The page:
• Adequate rest. Quality sleep and rest during pregnancy and the postpartum period is critical to managing the symptoms of depression and the health of your baby. Insufficient sleep can make coping with the stressors of life more challenging. While waking up during the night is common, try to get seven or more hours of sleep each night, which is the recommended amount for adults. 
  • Healthy diet and nutrition. Your body needs additional calories and nutrients when pregnant and breastfeeding. To support overall health, focus on a diet full of fresh fruit, vegetables, healthy fats, complex carbohydrates, and lean protein. 
  • Support groups. One way to help ease some of the stress and feelings of loneliness is to find your community. Whether it’s friends, other women going through the same thing, family members, or a support group run by a therapist, sharing this experience with others can help you feel supported and find new ways to cope.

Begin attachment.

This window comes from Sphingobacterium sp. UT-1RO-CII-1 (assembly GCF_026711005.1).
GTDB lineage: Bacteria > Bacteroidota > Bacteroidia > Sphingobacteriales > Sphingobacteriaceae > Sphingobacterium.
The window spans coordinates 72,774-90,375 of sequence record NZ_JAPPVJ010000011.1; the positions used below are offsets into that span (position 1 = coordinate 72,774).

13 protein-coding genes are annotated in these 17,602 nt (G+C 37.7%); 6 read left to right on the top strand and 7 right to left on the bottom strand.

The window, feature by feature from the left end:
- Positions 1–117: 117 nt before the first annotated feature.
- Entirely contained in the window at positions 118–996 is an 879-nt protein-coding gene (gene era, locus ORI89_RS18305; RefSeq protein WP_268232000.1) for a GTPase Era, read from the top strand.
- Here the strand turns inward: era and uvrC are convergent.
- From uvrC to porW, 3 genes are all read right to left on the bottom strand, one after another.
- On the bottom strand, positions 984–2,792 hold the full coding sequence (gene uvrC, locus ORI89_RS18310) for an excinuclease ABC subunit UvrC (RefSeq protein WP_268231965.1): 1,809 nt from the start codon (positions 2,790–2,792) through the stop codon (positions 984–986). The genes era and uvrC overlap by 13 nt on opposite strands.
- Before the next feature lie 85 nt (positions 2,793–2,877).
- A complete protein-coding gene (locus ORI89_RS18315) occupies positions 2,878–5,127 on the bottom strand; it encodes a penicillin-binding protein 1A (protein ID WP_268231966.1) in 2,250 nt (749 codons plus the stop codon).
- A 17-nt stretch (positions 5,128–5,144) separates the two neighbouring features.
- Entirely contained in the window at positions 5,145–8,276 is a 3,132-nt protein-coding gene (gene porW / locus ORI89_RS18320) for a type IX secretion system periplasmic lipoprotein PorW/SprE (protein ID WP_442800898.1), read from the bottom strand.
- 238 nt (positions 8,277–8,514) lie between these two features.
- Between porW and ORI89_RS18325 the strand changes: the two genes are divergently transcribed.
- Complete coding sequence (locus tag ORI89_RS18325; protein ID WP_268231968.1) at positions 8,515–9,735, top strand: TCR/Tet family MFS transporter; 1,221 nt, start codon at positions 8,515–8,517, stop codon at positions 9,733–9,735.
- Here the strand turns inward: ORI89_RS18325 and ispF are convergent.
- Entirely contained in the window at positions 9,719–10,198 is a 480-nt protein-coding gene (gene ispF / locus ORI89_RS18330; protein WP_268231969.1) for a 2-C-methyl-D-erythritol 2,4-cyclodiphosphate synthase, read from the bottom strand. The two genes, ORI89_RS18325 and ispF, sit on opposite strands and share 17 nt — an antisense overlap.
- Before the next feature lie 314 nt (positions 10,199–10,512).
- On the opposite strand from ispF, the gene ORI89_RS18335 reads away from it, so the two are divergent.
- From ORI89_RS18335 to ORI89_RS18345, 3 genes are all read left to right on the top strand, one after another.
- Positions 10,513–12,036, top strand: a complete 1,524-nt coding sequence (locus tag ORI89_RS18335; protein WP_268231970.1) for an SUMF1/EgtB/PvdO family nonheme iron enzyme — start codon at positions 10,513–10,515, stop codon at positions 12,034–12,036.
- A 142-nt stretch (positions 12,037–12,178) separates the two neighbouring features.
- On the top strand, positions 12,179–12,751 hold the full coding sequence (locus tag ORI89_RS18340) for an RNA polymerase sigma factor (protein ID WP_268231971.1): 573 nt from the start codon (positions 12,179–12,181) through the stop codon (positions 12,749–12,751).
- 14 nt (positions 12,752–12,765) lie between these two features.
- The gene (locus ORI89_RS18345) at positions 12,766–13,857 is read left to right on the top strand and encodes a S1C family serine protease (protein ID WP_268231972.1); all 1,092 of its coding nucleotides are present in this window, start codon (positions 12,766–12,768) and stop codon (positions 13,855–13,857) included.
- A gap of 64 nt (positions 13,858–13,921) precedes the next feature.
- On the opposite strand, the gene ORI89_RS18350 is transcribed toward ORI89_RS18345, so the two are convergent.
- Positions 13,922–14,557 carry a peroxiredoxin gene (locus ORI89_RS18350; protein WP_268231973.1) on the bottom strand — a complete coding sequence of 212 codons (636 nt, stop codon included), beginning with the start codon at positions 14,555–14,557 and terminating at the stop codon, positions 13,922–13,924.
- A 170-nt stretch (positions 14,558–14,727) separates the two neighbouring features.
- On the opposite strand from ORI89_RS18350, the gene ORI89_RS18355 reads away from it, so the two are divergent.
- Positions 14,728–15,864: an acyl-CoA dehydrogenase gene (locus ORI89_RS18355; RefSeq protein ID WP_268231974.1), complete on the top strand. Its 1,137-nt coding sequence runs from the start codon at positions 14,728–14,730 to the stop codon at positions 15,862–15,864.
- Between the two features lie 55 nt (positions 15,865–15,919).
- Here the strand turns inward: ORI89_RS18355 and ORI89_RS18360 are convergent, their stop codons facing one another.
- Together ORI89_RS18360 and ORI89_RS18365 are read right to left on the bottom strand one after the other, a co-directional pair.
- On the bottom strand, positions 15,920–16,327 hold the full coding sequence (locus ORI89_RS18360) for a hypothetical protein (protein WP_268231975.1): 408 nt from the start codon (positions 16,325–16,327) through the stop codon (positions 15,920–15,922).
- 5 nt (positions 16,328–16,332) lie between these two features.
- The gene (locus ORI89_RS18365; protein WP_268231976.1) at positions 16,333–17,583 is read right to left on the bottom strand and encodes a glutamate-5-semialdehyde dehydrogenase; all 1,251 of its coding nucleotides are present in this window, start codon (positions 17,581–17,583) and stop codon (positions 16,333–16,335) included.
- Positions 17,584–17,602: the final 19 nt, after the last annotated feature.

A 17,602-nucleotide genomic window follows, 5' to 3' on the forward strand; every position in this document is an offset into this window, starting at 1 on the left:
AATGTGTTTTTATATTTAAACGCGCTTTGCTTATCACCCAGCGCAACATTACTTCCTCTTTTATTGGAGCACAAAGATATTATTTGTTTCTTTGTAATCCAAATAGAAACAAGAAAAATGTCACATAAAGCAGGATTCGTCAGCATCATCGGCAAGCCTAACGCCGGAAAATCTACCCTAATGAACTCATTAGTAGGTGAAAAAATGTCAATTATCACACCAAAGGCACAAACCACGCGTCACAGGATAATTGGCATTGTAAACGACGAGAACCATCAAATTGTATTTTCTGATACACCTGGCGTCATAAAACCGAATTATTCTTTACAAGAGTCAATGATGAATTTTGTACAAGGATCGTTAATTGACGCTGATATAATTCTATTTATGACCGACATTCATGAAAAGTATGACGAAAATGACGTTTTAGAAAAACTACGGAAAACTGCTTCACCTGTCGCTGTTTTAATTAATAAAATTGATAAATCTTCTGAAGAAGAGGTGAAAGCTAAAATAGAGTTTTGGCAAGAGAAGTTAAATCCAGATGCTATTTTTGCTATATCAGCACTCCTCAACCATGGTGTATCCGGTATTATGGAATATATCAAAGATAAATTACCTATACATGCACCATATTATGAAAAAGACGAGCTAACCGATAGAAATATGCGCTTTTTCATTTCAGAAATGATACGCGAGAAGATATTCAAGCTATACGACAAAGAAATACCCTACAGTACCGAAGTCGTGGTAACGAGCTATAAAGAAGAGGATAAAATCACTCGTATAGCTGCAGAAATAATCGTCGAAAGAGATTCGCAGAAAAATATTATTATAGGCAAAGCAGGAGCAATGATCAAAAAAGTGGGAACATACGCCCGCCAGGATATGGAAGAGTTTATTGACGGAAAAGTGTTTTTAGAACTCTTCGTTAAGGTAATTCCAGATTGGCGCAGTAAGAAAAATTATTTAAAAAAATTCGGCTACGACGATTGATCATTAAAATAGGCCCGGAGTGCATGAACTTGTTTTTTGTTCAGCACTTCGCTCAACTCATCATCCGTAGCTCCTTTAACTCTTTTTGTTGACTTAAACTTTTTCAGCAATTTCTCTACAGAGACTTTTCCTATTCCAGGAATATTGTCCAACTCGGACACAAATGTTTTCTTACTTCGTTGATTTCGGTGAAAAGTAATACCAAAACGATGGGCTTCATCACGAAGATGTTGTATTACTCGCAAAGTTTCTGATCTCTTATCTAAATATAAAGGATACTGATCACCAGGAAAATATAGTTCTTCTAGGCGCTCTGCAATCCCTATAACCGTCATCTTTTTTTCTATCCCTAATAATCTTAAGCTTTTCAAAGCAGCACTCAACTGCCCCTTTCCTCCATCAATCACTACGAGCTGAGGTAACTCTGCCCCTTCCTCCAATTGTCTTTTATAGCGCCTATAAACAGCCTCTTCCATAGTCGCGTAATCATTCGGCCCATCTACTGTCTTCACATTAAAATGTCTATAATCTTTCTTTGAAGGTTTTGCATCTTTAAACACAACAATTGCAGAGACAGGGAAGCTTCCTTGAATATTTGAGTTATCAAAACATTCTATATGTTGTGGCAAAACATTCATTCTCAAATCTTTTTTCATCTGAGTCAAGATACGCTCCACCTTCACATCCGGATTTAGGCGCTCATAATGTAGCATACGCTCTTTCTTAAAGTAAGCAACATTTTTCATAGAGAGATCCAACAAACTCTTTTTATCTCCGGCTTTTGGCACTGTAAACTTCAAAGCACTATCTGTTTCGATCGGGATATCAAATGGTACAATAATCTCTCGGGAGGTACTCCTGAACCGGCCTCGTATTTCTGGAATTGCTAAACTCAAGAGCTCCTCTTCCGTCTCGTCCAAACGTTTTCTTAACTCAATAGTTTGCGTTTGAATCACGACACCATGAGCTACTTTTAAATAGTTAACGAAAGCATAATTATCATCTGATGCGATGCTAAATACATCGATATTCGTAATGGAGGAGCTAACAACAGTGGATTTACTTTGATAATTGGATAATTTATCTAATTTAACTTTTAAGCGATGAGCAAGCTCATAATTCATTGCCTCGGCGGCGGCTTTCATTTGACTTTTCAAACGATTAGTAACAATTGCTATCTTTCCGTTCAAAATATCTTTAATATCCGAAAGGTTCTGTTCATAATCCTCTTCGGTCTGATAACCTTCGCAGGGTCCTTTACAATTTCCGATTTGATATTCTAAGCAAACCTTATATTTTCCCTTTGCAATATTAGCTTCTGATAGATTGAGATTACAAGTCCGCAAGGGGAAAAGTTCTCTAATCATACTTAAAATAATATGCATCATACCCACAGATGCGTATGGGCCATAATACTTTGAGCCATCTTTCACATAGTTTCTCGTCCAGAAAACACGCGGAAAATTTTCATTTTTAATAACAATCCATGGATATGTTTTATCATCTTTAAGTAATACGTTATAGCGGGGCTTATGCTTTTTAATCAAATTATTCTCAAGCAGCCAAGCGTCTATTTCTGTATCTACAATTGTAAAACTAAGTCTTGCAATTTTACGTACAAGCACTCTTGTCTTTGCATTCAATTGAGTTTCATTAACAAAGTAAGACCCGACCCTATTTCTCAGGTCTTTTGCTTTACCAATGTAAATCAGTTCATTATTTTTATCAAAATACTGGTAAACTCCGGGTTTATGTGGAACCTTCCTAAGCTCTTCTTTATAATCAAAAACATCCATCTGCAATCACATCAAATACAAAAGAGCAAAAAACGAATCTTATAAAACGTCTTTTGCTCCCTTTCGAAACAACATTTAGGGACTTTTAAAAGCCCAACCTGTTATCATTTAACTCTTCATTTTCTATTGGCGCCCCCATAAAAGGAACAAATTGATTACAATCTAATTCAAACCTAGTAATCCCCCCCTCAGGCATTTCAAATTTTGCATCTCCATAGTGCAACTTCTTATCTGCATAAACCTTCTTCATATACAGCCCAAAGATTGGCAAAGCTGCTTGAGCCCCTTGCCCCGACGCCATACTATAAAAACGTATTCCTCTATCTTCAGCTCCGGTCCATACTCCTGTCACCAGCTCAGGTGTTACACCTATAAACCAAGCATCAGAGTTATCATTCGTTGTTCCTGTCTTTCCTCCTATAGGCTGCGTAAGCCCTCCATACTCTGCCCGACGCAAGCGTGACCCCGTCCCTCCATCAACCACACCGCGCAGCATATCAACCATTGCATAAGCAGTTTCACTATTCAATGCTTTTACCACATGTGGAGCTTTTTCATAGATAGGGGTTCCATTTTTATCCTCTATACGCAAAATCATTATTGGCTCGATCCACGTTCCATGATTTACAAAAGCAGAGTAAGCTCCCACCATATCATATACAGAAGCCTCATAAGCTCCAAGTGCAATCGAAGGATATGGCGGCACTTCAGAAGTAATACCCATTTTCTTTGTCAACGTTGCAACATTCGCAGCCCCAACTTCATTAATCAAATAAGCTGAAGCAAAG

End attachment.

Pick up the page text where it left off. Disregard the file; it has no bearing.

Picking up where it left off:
A Word From Verywell

    Pregnancy and motherhood can produce a range of feelings from sheer excitement and joyful celebration to sadness, loneliness, and emptiness. For some women, these ups and downs are temporary, but for others, these feelings persist or increase in intensity as time goes on.

    If you’re experiencing any symptoms of perinatal depression, the most important thing to remember is that you are not alone. There are safe and effective ways to treat and manage the symptoms of depression. That’s why it’s important to talk to your doctor right away. Asking for help is the first step in finding ways to feel better so you can begin to enjoy this incredible time in your life. 

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    Article Sources